• ImaGodiva
    May 26, 2015

    I can relate to so much of this. We’ve been going through something similar with my youngest son, 10, who after years of being the easiest, happiest, most laid-back child started having severe emotional difficulties at school before Christmas. It took months of stress, worry, working with the school daily, and navigating the healthcare system to finally get a diagnosis of ADHD and probable mild Autism Spectrum Disorder, but we are finally on the upswing and he’s improved greatly. They are so important, it’s difficult to take your own needs into consideration, but it’s also imperative to do so. A mom needs to be whole herself, to be the best she can be for her kids. Thanks for writing about this. 🙂

  • Lunabelle
    May 26, 2015

    My daughter is also ten, and while the exact diagnosis is different, we had the same type of issues with a very sudden onset. We’re still navigating, but I’m hopeful that we’re on the right path now. I’m glad your son is doing better, and thank you for your kind words about my post.

  • SweetWomanDirtyMind
    May 31, 2015

    I too am my own worst critic. When someone I love is facing difficult issues, I can fall into the trap of thinking my own suffering is somehow “helping” them. Also, if I neglect my own needs, that “proves” I love them.

    The branding of self-care, sexual or otherwise, as “selfish” I think is the most damaging legacy Catholicism left me.

    My first thought on reading your story was to remember a few years ago when my Dad died after an 8-month battle with leukemia. My husband and I had sex a few days after he died, when we returned home for the days between his death and the funeral. My brother and Mom were handling the funeral arrangements, and I had done all I could for the moment.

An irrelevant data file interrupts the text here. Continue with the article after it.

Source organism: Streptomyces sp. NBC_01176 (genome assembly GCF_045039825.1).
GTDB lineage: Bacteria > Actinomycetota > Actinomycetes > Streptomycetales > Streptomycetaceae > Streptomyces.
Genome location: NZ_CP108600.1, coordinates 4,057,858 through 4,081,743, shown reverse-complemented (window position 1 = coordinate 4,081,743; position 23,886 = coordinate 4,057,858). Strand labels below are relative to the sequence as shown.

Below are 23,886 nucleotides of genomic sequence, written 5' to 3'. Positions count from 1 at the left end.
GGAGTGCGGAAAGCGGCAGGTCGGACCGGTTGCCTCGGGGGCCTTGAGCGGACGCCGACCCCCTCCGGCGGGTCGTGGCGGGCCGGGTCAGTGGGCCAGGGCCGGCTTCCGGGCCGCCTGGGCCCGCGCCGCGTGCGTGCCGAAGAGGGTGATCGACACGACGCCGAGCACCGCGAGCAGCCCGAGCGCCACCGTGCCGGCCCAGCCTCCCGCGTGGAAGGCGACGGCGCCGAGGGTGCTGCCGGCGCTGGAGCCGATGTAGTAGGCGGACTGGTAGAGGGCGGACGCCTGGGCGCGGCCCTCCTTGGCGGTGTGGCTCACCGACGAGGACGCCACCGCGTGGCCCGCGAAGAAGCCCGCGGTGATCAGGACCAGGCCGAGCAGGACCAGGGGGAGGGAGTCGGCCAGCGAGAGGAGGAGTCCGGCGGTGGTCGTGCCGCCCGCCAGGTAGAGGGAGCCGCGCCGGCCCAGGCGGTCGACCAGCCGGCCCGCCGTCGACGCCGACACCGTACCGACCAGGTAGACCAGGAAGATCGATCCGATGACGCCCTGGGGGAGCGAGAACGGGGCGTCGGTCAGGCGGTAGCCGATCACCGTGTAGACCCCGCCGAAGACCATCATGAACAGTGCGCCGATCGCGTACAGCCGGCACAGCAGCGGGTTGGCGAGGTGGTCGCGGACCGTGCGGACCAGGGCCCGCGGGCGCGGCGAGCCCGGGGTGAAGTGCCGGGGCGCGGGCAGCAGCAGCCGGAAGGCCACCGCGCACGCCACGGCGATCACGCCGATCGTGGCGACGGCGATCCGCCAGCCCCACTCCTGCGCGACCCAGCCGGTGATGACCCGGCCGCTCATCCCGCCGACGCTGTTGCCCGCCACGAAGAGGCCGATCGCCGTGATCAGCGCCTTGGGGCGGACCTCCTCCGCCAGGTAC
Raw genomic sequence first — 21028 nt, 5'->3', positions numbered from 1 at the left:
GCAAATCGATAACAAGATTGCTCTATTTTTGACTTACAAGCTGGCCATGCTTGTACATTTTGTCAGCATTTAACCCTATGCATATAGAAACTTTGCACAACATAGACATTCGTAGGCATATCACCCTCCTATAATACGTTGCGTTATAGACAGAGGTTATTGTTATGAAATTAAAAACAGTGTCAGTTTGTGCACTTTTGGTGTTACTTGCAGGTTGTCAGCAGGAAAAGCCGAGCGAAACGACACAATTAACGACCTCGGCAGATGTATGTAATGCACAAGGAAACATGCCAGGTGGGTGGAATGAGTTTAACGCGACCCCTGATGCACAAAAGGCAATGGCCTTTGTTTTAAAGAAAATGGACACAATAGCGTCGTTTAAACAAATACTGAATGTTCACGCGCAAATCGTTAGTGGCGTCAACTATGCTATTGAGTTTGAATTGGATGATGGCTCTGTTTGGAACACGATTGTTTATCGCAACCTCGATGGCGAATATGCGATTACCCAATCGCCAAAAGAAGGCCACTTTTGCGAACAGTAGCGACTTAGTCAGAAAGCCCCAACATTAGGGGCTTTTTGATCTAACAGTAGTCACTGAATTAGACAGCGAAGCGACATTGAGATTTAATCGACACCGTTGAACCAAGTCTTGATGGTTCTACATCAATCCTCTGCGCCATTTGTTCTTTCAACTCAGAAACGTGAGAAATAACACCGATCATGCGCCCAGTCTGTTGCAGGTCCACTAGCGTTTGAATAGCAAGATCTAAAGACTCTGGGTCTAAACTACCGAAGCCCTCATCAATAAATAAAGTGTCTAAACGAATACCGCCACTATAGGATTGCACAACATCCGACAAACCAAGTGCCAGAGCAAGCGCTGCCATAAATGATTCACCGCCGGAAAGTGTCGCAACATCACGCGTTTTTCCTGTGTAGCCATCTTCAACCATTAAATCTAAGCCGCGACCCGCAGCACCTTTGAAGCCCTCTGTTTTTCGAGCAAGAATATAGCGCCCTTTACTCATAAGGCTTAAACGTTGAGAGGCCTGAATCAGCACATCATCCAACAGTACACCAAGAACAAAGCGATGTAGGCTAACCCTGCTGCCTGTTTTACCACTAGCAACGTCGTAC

Reconnecting in that way with my husband, not to mention the orgasms, helped me get through that difficult week.

  • Beauty's Punishment
    June 14, 2015

    Hugs from me to you. We should have a group get together, everyone goes around the circle to say, Hi, I’m also a recovering Catholic. 😛

    Just trying to get through life can just suck the energy out of anyone. My youngest son, when he was in first grade had a teacher that said he was doing things on purpose to make her mad. We were referred to the ADD doctor that had connections with his school after the school psychologist tried to talk to him. Kee migrated all over the room, and ended up lying on top of the table to talk to the psychologist. That was nineteen years ago, and you would think I would be bald after pulling my hair out helping him grow up to be an adult.

  • Lunabelle
    June 15, 2015

    Love the support group idea! I thought my rebellious and defiant attitude toward the church as I grew up had protected me, but some of the dogma definitely got through my armor.

    We had a similar issue with a teacher insisting my daughter’s behavior was aimed at getting out of doing work. Yet the minute she got her anxiety under control, she would do the assignment…correctly, and faster than the other kids. She hates feeling “different” and drawing attention to herself, and teachers who treat her problems as disciplinary issues make things worse rather than better.

    I’m glad you made it through the school battles with your son, hoping things are going well for him in the adult world!